According to Google’s reports on similar physician arrangements, he will keep $600,000 of this for his operations and send the remaining $300,000 to MDVIP, Procter & Gamble’s wholly-owned affiliate in Boca Raton, Fla.

This $1,500 annual charge is in addition to all of the usual bills for medical services that a patient would have to pay anyway.

For Medicare patients, this is a stratagem for exceeding the fee limitations administered by the U.S. Department of Health and Human Services.

Donald J. Morton, Ph.D.

Falmouth 

Public outrage must be channeled into action

Wall Street protests and growing media reports show a groundswell of public outrage that will shape the next election. America is in trouble on all fronts.

In their insightful new book, “That Used to Be Us,” Thomas Friedman and Michael Mandelbaum detail what’s wrong with America and how to fix it.

Five pillars that made this country great are all in decline: public education, infrastructure, immigration, research and development, and regulation.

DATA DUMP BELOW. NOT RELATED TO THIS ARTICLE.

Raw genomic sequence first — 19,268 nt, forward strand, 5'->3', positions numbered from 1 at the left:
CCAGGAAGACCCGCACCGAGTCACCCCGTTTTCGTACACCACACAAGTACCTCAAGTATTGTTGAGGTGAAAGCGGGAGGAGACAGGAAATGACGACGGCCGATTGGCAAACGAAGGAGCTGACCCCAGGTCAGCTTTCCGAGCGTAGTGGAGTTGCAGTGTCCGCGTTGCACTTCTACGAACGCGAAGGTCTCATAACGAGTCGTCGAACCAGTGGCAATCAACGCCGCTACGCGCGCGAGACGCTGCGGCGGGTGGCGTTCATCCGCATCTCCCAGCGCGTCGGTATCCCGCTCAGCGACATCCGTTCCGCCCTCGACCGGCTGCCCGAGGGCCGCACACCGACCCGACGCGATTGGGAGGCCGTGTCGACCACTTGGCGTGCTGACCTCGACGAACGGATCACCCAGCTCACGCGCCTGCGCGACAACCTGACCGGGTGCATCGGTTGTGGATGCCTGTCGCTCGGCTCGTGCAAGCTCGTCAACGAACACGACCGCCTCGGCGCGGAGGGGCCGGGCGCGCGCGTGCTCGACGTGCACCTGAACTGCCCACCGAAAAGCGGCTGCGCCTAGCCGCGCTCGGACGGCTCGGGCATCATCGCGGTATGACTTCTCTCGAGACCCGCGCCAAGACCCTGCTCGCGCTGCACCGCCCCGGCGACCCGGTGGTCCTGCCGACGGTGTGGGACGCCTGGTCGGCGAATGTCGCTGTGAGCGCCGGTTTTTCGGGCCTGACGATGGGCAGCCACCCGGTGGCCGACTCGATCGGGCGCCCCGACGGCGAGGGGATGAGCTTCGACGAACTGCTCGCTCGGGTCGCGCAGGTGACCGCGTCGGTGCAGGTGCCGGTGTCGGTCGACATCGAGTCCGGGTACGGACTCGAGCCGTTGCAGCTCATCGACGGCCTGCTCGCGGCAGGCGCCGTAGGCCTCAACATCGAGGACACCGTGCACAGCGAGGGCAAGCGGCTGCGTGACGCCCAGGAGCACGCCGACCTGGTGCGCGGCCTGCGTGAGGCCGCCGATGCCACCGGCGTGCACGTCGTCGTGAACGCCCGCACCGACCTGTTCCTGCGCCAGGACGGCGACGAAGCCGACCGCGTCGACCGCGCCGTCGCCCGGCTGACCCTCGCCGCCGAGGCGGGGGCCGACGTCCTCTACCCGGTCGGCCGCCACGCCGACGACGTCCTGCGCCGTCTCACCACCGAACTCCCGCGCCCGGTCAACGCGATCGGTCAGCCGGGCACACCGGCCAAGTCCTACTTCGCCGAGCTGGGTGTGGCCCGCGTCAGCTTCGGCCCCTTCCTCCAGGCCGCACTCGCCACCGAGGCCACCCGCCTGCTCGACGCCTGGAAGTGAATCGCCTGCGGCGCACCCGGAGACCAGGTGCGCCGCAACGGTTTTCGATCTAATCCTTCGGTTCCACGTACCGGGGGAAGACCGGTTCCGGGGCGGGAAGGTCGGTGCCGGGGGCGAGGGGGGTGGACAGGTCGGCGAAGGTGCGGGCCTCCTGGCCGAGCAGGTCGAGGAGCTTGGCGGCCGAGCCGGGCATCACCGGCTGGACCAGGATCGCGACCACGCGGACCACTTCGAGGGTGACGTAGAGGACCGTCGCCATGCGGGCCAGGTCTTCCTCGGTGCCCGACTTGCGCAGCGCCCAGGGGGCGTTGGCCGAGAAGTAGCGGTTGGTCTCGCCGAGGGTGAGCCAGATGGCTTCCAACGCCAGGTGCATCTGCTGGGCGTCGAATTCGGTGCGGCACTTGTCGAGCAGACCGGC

As a nation, we have become dumber, fatter, lazier, older, poorer and unemployed. We also have allowed a corporate-run government, paid off by the rich, to redirect most of the wealth against the common good. If we don’t reverse this downward spiral, we will be left behind a developing world to face a bleak, painful future.

We are still a great people. We have used our creative diversity and collective will before to defeat seemingly insurmountable odds, and we must do so again now. We have a year to find and elect extraordinary, bold leaders who will face reality, tell the truth and show the way. Corrupted, partisan obstructionists must be swept aside. We have to bite the bullet and make the investments and fair sacrifices that will restore our leadership in the world.

It will take all of us to do that. Many groups, like the Wall Street demonstrators and the American Dream Movement, are fighting back. Let’s pay attention and support them any way we can, while we still have a chance to save our country.

David Estey

Belfast

Unemployed, but not for want of looking

I am responding to George Fogg’s comment “Benefits of not working encourage unemployment.”

I realize that there are a number of people who don’t work and rely on assistance, stay at home, play video games, watch TV, do drugs and make babies.